Japan Times staff writer Reiji Yoshida has hit the nail right on the head in the Dec. 16 article, “Deceptive rice price reforms viewed as too late for industry,” and in his co-authored article of the same date, “No country for small-time rice farmers.”
Sadly the country’s agricultural sector — the rice industry in particular — has been allowed to stagnate for decades for political reasons. This has resulted in a troubling development; whereas in the 1980s, a rice farmer’s main worry was the choosing of an heir, today it is the presence of an heir.
As hinted in both articles, the village of Ogata in Akita Prefecture can serve as a kind of testing ground for new agricultural policies, as it has a relatively large average farm size and many enterprising producers, some owning over 40 hectares.
There is much more, actually, to the story of Ogata, including fascinating tales of struggle, conflict, success and failure — most of these directly relating to national rice policy. There are also a number of different marketing firms in the village.
I have written at length about these issues in my 2012 book “Ogata-Mura: Sowing Dissent and Reclaiming Identity in a Japanese Farming Village.” Recently the village has been recognized as a possible model for rebuilding coastal communities that were destroyed by the 2011 tsunami.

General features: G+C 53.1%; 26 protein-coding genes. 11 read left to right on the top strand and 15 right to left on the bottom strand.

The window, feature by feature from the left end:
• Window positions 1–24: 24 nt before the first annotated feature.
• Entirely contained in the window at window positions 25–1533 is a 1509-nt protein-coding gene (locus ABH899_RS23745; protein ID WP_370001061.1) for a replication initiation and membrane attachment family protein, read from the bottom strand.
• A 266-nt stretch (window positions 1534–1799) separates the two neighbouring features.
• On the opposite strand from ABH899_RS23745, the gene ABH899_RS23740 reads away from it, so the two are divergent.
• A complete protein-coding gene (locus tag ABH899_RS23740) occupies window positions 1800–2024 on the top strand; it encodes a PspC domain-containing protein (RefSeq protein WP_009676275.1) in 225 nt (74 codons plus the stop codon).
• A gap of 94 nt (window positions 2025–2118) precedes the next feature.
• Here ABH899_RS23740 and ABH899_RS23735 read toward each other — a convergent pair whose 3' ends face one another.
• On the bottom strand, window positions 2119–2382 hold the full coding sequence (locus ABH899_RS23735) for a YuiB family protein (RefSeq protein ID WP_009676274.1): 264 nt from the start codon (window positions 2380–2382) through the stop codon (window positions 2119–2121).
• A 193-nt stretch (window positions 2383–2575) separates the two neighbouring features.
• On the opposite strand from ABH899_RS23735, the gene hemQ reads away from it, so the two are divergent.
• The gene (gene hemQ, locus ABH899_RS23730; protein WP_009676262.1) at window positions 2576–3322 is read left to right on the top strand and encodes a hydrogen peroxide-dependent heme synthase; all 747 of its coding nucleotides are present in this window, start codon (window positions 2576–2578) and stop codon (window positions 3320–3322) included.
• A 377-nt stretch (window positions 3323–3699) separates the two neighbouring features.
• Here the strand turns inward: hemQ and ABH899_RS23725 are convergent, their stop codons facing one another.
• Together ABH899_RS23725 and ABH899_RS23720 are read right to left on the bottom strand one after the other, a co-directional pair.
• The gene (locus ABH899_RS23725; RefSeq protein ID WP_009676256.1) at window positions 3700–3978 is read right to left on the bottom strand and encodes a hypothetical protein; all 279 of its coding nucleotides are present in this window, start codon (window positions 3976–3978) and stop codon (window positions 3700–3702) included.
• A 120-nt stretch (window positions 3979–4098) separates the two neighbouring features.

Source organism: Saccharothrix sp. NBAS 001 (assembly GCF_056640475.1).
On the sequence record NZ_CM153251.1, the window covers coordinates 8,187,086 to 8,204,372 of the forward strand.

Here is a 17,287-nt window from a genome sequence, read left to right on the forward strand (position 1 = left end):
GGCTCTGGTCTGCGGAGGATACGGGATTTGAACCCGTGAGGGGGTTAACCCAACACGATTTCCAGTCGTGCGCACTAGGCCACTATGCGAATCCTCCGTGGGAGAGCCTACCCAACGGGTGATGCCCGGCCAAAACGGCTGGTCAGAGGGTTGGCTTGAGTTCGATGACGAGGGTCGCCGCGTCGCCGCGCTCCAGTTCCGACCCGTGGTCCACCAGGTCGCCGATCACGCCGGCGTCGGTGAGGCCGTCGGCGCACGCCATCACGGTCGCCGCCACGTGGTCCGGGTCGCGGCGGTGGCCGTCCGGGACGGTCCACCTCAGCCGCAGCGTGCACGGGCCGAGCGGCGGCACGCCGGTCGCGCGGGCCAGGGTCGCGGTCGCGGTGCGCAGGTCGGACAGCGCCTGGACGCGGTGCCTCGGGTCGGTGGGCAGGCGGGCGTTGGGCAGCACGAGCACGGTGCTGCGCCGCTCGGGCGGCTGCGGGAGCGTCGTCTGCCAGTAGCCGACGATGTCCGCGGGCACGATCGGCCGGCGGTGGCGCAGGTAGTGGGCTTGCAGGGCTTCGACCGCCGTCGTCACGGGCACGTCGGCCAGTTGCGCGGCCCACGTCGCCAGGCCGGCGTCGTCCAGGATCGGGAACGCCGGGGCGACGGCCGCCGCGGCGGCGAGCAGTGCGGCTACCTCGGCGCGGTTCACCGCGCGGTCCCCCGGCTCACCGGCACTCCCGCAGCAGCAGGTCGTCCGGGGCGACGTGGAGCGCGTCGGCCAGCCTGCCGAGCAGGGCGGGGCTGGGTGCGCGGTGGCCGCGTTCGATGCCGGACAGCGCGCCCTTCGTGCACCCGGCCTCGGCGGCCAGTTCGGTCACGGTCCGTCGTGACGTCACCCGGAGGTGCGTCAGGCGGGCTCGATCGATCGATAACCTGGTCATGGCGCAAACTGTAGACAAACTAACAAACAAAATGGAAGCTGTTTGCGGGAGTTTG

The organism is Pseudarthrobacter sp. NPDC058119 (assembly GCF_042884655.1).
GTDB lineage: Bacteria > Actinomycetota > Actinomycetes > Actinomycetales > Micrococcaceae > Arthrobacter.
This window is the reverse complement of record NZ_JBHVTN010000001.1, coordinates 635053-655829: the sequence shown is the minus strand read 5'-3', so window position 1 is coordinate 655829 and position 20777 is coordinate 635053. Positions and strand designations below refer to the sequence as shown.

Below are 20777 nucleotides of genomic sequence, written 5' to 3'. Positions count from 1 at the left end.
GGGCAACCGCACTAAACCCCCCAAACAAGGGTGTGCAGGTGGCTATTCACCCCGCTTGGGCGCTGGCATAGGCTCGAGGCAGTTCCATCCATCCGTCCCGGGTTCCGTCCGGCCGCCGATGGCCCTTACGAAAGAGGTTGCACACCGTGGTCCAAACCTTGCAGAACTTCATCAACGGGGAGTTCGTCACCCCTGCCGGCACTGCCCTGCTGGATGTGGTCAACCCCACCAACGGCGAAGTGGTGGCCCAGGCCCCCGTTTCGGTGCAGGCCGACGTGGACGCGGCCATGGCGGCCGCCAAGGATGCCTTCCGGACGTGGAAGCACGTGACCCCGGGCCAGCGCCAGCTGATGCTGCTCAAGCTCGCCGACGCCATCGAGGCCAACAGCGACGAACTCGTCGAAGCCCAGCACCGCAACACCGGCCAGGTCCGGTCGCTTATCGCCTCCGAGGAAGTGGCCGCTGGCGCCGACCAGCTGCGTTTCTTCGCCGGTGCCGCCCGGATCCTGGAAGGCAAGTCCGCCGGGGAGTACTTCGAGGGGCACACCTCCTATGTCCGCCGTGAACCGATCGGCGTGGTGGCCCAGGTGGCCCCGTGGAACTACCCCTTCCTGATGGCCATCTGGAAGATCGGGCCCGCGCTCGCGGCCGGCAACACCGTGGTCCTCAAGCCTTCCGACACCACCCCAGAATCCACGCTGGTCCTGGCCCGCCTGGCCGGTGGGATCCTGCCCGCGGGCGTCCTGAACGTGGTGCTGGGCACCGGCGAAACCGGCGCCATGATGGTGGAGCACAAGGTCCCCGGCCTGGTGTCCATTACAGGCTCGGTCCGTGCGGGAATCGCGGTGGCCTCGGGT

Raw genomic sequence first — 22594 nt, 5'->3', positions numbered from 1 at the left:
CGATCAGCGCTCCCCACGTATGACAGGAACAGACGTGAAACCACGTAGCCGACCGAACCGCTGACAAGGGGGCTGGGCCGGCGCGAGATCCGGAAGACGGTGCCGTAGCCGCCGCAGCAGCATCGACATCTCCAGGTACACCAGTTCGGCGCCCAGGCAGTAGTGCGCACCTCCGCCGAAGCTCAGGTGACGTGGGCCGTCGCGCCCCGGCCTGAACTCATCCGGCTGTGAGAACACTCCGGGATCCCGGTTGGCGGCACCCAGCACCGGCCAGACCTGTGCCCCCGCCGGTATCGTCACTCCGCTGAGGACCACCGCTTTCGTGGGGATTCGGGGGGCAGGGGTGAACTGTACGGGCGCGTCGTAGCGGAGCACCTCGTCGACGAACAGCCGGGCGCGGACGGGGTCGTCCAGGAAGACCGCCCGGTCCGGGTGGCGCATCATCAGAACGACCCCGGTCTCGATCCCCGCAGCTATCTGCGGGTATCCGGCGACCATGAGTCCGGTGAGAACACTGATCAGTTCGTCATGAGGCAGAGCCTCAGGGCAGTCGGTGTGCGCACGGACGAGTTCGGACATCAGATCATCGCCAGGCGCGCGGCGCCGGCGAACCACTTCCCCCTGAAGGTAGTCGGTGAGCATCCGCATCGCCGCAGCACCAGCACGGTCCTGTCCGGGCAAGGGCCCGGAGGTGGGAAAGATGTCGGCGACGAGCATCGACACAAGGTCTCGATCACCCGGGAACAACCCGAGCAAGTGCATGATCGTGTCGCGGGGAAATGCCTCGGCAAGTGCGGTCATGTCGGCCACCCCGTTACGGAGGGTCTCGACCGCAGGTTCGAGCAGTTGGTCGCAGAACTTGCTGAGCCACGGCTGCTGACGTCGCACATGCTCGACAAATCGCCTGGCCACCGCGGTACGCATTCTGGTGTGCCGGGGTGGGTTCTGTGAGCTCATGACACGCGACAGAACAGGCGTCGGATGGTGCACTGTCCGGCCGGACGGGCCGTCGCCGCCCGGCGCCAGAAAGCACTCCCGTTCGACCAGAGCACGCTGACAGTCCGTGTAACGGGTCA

Now that it has made the front page of The Japan Times, perhaps it is time for the village to be seen more as a model for national rice policy. I hope the country’s leaders will listen to what the rice growers there are saying (such as this quote from my book): “If a farmer doesn’t build something that can be passed down, he can’t really expect his son to take over.”
The opinions expressed in this letter to the editor are the writer’s own and do not necessarily reflect the policies of The Japan Times.
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